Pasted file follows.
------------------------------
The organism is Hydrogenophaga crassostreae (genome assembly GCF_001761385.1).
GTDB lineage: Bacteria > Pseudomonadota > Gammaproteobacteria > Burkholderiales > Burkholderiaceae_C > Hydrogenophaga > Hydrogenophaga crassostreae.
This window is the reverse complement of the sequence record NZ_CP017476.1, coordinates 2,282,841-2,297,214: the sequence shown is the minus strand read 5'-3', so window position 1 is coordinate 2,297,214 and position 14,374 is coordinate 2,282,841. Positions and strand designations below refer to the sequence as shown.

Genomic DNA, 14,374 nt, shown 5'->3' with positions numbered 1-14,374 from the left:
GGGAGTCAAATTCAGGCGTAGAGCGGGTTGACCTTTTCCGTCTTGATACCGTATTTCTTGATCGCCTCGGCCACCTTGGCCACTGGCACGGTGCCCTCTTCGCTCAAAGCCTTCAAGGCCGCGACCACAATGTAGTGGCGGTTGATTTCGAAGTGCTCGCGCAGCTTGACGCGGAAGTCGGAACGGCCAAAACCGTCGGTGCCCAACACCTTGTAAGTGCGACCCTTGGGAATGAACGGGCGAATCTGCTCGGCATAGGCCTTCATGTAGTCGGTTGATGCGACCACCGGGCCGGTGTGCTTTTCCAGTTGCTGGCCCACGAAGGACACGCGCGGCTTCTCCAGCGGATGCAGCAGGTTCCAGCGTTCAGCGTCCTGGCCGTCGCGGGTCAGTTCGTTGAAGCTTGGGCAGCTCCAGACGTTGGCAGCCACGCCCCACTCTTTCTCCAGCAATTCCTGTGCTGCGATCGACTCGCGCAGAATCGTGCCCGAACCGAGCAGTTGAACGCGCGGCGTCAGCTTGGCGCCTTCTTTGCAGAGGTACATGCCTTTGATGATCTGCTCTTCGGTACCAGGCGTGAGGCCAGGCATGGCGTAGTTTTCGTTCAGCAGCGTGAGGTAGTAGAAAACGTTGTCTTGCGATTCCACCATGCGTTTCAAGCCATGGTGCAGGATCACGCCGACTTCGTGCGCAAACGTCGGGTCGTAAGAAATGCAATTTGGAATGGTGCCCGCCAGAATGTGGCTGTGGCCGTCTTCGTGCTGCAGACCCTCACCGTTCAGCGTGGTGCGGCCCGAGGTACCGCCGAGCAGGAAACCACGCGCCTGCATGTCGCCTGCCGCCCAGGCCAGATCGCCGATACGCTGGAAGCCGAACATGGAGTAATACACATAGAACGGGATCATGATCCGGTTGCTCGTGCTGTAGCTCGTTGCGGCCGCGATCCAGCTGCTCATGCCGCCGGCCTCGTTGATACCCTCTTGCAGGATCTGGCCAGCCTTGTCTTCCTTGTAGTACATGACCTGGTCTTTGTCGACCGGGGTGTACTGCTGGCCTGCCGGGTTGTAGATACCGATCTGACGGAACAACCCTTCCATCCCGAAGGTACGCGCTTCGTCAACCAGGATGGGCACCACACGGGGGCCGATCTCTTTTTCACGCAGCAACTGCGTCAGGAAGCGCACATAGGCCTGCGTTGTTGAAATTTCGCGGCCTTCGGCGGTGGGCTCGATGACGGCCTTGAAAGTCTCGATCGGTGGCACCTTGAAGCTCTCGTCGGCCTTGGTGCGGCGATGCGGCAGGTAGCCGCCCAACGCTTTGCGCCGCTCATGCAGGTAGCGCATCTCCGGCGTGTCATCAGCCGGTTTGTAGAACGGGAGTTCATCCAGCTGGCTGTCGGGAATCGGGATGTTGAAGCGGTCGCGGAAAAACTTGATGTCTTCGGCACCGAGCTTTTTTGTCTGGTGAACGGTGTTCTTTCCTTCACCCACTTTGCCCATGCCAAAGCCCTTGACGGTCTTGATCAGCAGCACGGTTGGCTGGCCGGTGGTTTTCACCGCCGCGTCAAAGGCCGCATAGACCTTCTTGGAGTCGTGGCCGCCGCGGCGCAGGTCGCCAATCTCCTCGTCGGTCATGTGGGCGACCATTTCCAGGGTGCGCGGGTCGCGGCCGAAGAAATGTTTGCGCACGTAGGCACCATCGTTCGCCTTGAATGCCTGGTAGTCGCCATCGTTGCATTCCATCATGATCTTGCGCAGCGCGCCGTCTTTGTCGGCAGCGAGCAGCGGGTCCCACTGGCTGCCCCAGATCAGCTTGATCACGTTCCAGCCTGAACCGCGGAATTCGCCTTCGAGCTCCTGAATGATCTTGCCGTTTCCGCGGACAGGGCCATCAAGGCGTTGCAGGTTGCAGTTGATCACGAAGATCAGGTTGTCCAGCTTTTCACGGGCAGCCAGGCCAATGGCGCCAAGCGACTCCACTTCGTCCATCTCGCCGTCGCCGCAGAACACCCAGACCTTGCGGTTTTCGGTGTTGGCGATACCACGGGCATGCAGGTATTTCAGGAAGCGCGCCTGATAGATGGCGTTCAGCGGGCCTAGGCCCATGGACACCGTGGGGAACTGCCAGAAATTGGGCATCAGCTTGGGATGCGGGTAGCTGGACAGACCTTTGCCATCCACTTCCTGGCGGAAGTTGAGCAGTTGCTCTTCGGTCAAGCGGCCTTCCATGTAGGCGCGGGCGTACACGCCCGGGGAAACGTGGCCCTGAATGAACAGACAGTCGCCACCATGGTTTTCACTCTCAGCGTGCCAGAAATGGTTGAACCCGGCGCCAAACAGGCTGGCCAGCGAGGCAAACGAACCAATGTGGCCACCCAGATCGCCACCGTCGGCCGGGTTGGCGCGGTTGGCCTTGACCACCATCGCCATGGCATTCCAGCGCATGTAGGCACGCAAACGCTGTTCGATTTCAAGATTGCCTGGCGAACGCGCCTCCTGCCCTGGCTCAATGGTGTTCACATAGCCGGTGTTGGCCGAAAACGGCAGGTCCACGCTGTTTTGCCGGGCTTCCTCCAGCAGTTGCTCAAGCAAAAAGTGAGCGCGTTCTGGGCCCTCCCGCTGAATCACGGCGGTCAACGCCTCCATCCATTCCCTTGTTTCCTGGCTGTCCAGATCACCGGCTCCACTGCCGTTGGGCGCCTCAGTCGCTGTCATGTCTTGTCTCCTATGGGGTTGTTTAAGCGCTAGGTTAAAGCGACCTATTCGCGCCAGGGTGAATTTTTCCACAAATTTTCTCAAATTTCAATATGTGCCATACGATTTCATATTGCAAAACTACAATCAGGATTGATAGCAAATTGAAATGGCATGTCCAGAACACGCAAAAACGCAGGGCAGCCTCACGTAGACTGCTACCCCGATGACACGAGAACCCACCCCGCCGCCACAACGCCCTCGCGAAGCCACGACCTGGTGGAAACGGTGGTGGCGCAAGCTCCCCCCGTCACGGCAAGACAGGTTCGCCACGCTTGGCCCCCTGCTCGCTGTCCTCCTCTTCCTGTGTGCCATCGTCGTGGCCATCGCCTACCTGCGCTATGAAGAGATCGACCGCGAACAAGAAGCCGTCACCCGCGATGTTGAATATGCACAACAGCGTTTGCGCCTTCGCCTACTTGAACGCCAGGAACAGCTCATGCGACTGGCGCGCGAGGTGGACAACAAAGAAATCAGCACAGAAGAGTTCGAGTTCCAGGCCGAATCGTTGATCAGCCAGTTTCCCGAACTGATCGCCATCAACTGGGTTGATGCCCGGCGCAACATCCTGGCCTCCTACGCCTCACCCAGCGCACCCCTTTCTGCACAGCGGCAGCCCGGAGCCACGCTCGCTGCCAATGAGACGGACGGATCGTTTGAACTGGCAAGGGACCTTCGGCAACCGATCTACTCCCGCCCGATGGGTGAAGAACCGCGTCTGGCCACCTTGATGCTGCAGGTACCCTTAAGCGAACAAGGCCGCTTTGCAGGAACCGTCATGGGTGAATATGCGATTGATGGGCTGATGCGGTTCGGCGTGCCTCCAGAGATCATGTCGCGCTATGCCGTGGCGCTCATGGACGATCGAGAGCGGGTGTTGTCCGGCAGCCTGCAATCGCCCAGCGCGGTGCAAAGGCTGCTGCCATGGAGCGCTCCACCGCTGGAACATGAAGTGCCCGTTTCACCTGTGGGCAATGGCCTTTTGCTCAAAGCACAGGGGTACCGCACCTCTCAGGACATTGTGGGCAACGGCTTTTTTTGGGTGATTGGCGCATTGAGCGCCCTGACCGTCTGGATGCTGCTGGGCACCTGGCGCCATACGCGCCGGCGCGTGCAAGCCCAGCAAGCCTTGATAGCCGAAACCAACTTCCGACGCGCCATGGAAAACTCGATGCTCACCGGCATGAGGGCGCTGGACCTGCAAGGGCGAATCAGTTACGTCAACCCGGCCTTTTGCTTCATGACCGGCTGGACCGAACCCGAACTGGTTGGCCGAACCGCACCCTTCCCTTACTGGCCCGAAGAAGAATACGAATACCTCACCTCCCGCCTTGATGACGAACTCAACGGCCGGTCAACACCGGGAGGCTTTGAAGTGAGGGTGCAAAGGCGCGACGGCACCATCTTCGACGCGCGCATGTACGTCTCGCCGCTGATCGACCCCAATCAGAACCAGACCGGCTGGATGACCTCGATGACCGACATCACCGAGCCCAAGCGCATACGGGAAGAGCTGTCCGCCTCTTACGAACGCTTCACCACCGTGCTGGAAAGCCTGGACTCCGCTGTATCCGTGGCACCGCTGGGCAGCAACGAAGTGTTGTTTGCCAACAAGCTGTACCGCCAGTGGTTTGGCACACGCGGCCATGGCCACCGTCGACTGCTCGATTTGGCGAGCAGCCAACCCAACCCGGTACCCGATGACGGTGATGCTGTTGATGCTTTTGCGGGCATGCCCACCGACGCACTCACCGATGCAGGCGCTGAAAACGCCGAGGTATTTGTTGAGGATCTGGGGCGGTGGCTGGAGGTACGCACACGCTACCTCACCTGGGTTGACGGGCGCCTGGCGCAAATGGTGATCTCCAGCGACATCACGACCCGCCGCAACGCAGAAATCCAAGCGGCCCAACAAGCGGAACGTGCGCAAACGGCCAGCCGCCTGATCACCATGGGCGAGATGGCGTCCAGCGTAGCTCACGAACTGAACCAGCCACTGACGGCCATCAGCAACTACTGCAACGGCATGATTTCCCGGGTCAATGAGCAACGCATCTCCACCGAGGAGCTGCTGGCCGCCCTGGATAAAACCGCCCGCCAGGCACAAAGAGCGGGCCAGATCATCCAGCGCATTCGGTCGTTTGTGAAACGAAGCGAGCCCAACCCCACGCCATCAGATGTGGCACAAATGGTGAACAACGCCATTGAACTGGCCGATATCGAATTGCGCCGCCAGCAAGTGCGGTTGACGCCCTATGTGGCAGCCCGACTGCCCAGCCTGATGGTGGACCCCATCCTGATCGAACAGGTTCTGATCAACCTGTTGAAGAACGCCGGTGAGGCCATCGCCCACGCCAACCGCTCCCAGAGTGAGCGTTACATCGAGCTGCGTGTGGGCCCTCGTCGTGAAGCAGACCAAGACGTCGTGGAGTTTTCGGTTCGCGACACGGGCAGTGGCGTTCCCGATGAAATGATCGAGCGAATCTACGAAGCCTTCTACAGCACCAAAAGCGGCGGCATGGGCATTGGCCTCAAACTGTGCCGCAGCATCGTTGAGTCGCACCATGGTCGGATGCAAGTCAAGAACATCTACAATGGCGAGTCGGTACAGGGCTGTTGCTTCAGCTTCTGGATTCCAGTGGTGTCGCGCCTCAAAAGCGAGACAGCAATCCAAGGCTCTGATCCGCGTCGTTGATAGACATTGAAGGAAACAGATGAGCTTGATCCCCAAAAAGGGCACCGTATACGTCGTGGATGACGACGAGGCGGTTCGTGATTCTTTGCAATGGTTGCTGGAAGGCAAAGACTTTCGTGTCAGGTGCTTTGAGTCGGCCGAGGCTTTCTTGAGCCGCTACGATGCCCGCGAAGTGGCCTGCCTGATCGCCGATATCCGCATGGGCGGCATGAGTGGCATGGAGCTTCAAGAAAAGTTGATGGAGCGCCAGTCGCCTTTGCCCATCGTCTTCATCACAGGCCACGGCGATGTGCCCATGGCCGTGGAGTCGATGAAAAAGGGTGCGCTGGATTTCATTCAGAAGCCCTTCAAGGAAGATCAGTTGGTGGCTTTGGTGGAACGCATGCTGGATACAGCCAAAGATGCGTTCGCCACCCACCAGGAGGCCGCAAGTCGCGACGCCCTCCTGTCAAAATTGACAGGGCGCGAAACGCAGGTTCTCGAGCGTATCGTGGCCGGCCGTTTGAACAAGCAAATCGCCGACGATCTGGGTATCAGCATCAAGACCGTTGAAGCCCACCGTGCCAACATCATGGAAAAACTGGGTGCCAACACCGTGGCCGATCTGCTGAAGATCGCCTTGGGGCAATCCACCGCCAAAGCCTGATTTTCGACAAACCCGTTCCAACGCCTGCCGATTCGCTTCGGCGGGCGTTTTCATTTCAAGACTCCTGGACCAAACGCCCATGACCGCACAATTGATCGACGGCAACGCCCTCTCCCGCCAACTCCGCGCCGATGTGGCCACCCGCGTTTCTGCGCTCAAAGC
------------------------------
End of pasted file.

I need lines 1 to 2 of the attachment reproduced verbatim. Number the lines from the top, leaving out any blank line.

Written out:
The organism is Hydrogenophaga crassostreae (genome assembly GCF_001761385.1).
GTDB lineage: Bacteria > Pseudomonadota > Gammaproteobacteria > Burkholderiales > Burkholderiaceae_C > Hydrogenophaga > Hydrogenophaga crassostreae.